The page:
She knows her purpose in life: laying eggs. How aggressively does she perform? The queen bees gets to work immediately after mating. Producing as many as 1,500 eggs in a 24-hour period and up to a million during her lifetime, the queen has time for nothing else.
Fortunately for her, she has all those worker bees to keep her going. They feed her; they groom her; they are at her beck and call 24/7.
Lessons Derived from Apiarian Allusions
The actual worker bees are busy, too — just as busy as the regal one they serve. (The phrase “busy as a bee” exists for a reason.) Alas, their life span seldom exceeds six months. Why? They actually work themselves to death.
By the way, there’s a word for death by overwork: “karoshi.” It originated in Japan when a 29-year-old shipping-department worker died of a stroke. The newspaper firm reported his death and also the very first case of karoshi on record.
Serve But Don’t Be Servile
Yes, it’s important to serve the metaphoric royalty in your work environment but not to the point that your own health or career suffers.
Don’t be among those in the corporate beehive whose stress, long hours, and extreme dedication are having a negative impact on their health. Periodically assess yourself and determine if you have a reasonable balance between doing what you have to do for others and things you should be doing for yourself.
Flexibility is one of the traits of honeybees. They take advantage of opportunities to participate in cross-training without being urged to do so. Their brain cells actually take on new dimensions as they perform new functions.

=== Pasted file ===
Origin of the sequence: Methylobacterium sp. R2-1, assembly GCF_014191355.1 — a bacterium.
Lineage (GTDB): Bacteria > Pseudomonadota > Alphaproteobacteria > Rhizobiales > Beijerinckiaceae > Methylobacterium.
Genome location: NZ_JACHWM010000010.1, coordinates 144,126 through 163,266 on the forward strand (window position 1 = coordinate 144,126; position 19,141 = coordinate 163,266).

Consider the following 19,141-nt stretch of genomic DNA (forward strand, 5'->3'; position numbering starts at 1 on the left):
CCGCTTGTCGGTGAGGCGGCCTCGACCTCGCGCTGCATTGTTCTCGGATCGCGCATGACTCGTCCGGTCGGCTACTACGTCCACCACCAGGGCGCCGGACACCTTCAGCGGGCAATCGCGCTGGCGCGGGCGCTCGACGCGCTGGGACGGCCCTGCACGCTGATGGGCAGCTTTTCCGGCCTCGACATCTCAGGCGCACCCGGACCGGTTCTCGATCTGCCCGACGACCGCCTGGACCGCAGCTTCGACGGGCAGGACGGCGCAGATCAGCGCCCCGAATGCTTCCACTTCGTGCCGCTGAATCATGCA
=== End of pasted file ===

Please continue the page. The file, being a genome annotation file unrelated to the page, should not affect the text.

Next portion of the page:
Going beyond your worker-bee status may mean you have to take on new tasks. You’ll have to decide which you can do without urging and which you should do after a discussion with your manager, but demonstrating your willingness to do more than your current job requires is almost always a good thing.
Optimize Team Opportunities
If you dread team meetings, you may be able to take a leadership role in making them more productive. Consider the bee world once again, where “biological altruism” reigns. That’s the term which has been created to describe the efforts of creatures in the natural world who willingly make sacrifices for the common good. They operate on a kind of cost-benefit analysis, knowing that by joining forces, they can benefit the community as a whole.
Here are a few tips that, if carefully implemented, will allow your leadership skills to be more visible when teams assemble.
- Form teams with six or seven members.
- Select a leader — perhaps you, yourself — who will involve all the members of the team.
- Become familiar with the talents of the various members.
- Learn how to manage conflict that is bound to arise at some point.
- Periodically assess the outcomes the team is producing.
- Make the mission your top priority.
- Avoid being obsequious when seeking approval from upper management.
- Celebrate success joyfully but not gloatingly.
The Rao Rule
Author Srikumar Rao once remarked that, “when the flower blossoms, the bee will come.” The adage applies to worker bees, to be sure. But when it comes to self-blossoming, you will have to create your own path for bringing visibility to yourself and others — and not just to the queen bee.
About the Author
Marlene Caroselli is an author, corporate trainer, and director of the Center for Professional Development (CPD), which provides training products and services for working adults.